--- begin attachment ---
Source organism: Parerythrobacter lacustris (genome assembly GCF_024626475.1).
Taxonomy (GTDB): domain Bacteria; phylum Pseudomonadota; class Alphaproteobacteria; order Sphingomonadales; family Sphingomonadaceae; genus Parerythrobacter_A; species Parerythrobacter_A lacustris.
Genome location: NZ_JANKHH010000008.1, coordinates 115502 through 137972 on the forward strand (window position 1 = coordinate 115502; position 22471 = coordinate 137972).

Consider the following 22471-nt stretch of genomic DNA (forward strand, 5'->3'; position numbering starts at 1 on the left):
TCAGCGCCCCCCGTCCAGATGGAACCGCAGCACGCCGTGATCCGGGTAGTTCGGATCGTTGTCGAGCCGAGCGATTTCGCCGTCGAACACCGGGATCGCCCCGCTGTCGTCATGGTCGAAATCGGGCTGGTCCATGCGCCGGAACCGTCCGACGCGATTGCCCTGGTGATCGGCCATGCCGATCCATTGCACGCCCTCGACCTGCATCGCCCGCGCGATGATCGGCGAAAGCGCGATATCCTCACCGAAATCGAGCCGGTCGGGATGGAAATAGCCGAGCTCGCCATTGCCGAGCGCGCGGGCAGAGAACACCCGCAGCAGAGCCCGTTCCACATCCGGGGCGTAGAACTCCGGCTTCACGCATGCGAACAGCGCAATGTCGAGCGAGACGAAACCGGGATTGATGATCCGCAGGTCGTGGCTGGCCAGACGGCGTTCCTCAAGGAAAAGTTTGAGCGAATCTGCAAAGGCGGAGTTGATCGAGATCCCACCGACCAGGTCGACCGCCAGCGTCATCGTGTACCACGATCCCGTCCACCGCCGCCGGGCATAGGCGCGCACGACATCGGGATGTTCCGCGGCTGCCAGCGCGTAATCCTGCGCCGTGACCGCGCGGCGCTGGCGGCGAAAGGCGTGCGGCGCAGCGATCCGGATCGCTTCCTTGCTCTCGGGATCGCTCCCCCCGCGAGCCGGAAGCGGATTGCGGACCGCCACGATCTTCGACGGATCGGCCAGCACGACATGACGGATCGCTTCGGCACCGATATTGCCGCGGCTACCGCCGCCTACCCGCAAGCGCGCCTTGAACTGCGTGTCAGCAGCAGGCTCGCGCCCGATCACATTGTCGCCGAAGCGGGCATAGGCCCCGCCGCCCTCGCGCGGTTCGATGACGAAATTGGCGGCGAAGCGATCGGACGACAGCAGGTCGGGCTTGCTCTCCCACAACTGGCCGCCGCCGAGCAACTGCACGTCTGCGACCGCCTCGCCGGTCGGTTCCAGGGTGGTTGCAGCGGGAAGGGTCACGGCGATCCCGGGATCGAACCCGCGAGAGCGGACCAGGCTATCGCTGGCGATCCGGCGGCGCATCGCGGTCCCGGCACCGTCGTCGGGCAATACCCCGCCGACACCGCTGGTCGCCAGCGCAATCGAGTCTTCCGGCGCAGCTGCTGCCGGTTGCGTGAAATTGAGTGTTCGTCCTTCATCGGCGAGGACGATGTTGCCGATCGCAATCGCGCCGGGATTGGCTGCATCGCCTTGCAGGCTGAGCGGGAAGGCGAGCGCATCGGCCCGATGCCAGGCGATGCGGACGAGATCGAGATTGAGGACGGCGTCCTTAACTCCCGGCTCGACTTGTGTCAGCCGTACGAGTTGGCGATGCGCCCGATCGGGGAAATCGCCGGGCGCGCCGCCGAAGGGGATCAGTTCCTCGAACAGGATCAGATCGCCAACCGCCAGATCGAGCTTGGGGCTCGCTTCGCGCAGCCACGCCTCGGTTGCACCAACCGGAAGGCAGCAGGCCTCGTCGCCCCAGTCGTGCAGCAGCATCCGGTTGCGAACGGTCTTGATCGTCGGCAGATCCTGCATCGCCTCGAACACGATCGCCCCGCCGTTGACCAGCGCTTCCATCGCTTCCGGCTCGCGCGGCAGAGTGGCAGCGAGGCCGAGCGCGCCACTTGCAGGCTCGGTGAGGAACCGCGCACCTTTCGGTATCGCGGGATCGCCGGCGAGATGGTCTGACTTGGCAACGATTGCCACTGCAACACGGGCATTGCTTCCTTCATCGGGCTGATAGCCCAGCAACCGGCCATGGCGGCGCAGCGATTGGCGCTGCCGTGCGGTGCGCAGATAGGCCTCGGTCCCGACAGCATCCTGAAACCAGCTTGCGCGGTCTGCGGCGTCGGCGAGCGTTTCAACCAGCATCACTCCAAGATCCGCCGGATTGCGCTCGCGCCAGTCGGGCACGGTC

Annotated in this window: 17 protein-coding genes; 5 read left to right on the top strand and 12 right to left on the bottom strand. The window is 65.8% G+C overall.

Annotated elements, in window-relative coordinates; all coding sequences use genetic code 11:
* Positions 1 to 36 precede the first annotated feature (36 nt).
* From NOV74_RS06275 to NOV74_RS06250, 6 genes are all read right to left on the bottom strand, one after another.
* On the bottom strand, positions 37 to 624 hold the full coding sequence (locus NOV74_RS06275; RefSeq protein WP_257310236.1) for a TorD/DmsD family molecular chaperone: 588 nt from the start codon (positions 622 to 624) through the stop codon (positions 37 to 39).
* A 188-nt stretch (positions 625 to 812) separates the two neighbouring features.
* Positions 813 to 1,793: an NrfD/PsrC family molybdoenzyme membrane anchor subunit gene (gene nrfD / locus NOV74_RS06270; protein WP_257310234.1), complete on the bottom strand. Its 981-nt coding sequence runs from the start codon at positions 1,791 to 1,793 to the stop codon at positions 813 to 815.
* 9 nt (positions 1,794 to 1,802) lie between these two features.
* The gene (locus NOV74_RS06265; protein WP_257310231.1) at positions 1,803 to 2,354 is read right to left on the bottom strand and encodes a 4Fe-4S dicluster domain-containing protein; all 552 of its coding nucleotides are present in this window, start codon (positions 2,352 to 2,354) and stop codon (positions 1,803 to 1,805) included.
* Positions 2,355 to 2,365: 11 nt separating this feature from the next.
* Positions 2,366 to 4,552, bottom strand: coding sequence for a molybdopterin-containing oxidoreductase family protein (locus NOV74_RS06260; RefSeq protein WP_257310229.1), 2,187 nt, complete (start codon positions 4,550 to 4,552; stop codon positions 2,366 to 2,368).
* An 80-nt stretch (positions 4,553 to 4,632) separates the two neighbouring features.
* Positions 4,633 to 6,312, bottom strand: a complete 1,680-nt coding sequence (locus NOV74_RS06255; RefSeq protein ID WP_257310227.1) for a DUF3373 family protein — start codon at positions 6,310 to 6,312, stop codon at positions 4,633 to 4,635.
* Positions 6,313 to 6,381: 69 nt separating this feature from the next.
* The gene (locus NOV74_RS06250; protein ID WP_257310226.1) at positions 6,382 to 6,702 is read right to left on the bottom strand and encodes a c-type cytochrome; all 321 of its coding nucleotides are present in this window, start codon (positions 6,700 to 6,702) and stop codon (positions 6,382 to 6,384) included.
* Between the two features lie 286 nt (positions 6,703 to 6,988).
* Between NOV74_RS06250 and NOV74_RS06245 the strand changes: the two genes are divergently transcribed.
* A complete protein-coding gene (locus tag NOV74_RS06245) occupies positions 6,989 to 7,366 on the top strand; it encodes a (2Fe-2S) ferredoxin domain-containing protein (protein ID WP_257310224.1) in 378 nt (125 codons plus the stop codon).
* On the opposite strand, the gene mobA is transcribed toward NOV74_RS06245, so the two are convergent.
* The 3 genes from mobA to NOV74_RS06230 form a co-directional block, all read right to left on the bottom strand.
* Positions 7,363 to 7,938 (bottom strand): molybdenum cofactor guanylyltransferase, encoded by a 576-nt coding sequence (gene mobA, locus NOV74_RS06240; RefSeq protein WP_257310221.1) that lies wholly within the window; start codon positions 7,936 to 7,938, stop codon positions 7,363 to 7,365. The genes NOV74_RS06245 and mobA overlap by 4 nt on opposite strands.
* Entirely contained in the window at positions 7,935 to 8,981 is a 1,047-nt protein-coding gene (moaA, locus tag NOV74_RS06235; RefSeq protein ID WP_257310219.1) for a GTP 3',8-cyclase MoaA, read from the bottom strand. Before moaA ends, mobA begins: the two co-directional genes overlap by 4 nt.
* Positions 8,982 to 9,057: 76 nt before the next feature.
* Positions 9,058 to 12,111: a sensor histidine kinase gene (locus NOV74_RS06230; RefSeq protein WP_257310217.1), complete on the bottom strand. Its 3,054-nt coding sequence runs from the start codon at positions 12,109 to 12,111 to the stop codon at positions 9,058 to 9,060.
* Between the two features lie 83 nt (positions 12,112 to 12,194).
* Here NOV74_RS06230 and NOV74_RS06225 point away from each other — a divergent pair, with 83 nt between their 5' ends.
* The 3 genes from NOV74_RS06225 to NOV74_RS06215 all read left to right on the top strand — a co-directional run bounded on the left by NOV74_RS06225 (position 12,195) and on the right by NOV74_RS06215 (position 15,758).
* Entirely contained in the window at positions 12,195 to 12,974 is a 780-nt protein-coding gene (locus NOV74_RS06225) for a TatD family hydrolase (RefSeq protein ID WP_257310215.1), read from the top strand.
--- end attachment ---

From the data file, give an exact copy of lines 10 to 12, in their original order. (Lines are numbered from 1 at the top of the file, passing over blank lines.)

* On the bottom strand, positions 37 to 624 hold the full coding sequence (locus NOV74_RS06275; RefSeq protein WP_257310236.1) for a TorD/DmsD family molecular chaperone: 588 nt from the start codon (positions 622 to 624) through the stop codon (positions 37 to 39).
* A 188-nt stretch (positions 625 to 812) separates the two neighbouring features.
* Positions 813 to 1,793: an NrfD/PsrC family molybdoenzyme membrane anchor subunit gene (gene nrfD / locus NOV74_RS06270; protein WP_257310234.1), complete on the bottom strand. Its 981-nt coding sequence runs from the start codon at positions 1,791 to 1,793 to the stop codon at positions 813 to 815.